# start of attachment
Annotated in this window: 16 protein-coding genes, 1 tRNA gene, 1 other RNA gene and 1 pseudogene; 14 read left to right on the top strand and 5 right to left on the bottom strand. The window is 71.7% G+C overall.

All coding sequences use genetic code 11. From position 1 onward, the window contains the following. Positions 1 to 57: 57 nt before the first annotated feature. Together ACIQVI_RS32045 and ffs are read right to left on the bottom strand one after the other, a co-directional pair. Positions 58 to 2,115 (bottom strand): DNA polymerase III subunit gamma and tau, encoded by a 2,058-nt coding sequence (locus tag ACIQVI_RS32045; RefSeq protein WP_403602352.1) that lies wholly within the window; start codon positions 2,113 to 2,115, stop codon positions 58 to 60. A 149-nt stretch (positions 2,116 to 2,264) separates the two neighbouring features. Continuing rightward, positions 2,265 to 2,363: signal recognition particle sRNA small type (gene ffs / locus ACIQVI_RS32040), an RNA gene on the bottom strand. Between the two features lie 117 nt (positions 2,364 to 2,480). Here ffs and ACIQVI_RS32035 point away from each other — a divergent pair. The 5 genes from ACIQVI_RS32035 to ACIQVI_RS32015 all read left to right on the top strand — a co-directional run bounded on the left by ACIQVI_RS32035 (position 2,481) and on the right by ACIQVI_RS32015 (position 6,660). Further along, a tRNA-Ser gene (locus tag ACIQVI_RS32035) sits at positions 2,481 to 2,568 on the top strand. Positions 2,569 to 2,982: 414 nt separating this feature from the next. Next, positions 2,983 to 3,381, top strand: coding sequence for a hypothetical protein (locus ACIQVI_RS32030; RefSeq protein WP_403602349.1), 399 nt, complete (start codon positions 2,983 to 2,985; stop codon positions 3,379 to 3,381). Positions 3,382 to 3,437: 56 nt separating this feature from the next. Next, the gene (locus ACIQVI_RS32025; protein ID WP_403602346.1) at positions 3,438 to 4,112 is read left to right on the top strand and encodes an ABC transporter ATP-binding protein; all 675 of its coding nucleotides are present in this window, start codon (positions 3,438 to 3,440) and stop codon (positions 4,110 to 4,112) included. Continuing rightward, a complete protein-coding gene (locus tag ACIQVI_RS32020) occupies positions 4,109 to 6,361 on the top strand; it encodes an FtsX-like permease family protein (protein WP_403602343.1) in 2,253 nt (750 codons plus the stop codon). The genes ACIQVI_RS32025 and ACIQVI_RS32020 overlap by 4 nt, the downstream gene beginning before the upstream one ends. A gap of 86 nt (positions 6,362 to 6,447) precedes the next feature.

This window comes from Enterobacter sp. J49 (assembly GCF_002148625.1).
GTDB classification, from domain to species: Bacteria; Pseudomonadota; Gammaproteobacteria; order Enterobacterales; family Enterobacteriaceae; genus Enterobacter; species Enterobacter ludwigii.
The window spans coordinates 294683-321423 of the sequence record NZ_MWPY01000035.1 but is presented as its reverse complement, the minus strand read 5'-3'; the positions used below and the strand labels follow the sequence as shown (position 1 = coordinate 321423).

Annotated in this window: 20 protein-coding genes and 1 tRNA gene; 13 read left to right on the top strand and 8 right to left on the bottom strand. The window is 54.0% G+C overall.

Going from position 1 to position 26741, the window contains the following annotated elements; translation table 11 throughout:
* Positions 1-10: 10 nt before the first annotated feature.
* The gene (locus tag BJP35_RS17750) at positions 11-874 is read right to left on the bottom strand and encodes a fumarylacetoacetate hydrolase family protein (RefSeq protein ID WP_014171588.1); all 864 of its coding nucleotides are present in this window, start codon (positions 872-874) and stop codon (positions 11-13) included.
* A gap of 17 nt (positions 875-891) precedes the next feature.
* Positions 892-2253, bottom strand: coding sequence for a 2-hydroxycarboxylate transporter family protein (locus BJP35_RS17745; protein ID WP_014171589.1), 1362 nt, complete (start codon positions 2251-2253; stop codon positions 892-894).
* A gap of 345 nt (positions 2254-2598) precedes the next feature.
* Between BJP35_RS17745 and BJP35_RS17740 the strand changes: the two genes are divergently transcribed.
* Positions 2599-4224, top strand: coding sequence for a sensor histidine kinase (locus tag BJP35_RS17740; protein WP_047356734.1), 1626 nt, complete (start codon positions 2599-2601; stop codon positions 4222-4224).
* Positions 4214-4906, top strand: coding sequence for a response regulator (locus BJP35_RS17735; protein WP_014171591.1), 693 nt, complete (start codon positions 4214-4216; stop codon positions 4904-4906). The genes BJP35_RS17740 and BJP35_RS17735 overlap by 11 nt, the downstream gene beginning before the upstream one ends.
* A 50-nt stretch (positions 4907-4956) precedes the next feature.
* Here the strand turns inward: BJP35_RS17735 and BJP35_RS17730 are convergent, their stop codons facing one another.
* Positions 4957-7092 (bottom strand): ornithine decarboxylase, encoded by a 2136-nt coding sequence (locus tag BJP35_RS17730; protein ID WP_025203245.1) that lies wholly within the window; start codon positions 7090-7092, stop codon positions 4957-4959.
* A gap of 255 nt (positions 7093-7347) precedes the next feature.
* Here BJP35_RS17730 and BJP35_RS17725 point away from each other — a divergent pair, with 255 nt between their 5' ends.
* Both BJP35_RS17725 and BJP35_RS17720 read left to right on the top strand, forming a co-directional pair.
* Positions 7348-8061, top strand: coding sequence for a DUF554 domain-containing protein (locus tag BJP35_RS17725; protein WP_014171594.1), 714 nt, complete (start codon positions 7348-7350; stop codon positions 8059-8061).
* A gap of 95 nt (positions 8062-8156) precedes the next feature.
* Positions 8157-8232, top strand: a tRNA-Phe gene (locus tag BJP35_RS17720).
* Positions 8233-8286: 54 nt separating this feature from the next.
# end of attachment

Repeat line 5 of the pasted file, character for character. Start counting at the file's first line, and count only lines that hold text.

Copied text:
The window spans coordinates 294683-321423 of the sequence record NZ_MWPY01000035.1 but is presented as its reverse complement, the minus strand read 5'-3'; the positions used below and the strand labels follow the sequence as shown (position 1 = coordinate 321423).